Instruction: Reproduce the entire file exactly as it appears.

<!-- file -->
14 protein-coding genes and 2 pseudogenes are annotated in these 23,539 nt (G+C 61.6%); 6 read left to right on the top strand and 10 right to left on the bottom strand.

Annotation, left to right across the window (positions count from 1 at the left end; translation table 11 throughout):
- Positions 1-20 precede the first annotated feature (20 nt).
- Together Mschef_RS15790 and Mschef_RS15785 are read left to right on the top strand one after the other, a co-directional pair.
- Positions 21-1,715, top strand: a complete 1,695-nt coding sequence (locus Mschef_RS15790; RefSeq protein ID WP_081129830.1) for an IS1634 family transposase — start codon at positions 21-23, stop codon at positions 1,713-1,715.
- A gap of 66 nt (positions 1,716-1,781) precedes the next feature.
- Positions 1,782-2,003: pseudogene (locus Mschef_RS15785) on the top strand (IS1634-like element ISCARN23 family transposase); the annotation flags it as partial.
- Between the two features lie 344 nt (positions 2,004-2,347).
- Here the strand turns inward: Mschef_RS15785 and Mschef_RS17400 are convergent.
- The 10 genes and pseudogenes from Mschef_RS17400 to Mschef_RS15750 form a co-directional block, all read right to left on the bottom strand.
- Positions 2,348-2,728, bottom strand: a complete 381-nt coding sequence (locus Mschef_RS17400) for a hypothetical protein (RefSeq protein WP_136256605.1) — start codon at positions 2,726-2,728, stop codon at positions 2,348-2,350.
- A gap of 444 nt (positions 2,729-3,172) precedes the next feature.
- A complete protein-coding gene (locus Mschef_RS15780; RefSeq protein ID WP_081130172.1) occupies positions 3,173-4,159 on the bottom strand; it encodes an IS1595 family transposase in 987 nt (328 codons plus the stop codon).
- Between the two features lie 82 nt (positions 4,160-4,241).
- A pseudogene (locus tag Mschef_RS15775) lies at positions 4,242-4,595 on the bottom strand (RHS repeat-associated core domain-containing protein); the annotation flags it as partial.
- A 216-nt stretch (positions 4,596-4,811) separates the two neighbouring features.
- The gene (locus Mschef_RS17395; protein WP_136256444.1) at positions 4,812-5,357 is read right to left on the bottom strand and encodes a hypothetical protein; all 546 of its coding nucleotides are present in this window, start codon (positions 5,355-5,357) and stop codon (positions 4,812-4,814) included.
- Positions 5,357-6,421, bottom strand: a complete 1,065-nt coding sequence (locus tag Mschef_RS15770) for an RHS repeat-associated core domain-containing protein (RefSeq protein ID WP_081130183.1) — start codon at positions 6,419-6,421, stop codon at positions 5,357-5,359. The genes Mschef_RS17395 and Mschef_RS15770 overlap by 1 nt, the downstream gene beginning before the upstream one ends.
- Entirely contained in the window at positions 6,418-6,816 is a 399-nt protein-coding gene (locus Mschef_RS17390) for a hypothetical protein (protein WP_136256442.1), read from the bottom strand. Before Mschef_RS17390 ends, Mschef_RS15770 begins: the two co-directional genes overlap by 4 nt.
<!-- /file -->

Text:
14 protein-coding genes and 2 pseudogenes are annotated in these 23,539 nt (G+C 61.6%); 6 read left to right on the top strand and 10 right to left on the bottom strand.

Annotation, left to right across the window (positions count from 1 at the left end; translation table 11 throughout):
- Positions 1-20 precede the first annotated feature (20 nt).
- Together Mschef_RS15790 and Mschef_RS15785 are read left to right on the top strand one after the other, a co-directional pair.
- Positions 21-1,715, top strand: a complete 1,695-nt coding sequence (locus Mschef_RS15790; RefSeq protein ID WP_081129830.1) for an IS1634 family transposase — start codon at positions 21-23, stop codon at positions 1,713-1,715.
- A gap of 66 nt (positions 1,716-1,781) precedes the next feature.
- Positions 1,782-2,003: pseudogene (locus Mschef_RS15785) on the top strand (IS1634-like element ISCARN23 family transposase); the annotation flags it as partial.
- Between the two features lie 344 nt (positions 2,004-2,347).
- Here the strand turns inward: Mschef_RS15785 and Mschef_RS17400 are convergent.
- The 10 genes and pseudogenes from Mschef_RS17400 to Mschef_RS15750 form a co-directional block, all read right to left on the bottom strand.
- Positions 2,348-2,728, bottom strand: a complete 381-nt coding sequence (locus Mschef_RS17400) for a hypothetical protein (RefSeq protein WP_136256605.1) — start codon at positions 2,726-2,728, stop codon at positions 2,348-2,350.
- A gap of 444 nt (positions 2,729-3,172) precedes the next feature.
- A complete protein-coding gene (locus Mschef_RS15780; RefSeq protein ID WP_081130172.1) occupies positions 3,173-4,159 on the bottom strand; it encodes an IS1595 family transposase in 987 nt (328 codons plus the stop codon).
- Between the two features lie 82 nt (positions 4,160-4,241).
- A pseudogene (locus tag Mschef_RS15775) lies at positions 4,242-4,595 on the bottom strand (RHS repeat-associated core domain-containing protein); the annotation flags it as partial.
- A 216-nt stretch (positions 4,596-4,811) separates the two neighbouring features.
- The gene (locus Mschef_RS17395; protein WP_136256444.1) at positions 4,812-5,357 is read right to left on the bottom strand and encodes a hypothetical protein; all 546 of its coding nucleotides are present in this window, start codon (positions 5,355-5,357) and stop codon (positions 4,812-4,814) included.
- Positions 5,357-6,421, bottom strand: a complete 1,065-nt coding sequence (locus tag Mschef_RS15770) for an RHS repeat-associated core domain-containing protein (RefSeq protein ID WP_081130183.1) — start codon at positions 6,419-6,421, stop codon at positions 5,357-5,359. The genes Mschef_RS17395 and Mschef_RS15770 overlap by 1 nt, the downstream gene beginning before the upstream one ends.
- Entirely contained in the window at positions 6,418-6,816 is a 399-nt protein-coding gene (locus Mschef_RS17390) for a hypothetical protein (protein WP_136256442.1), read from the bottom strand. Before Mschef_RS17390 ends, Mschef_RS15770 begins: the two co-directional genes overlap by 4 nt.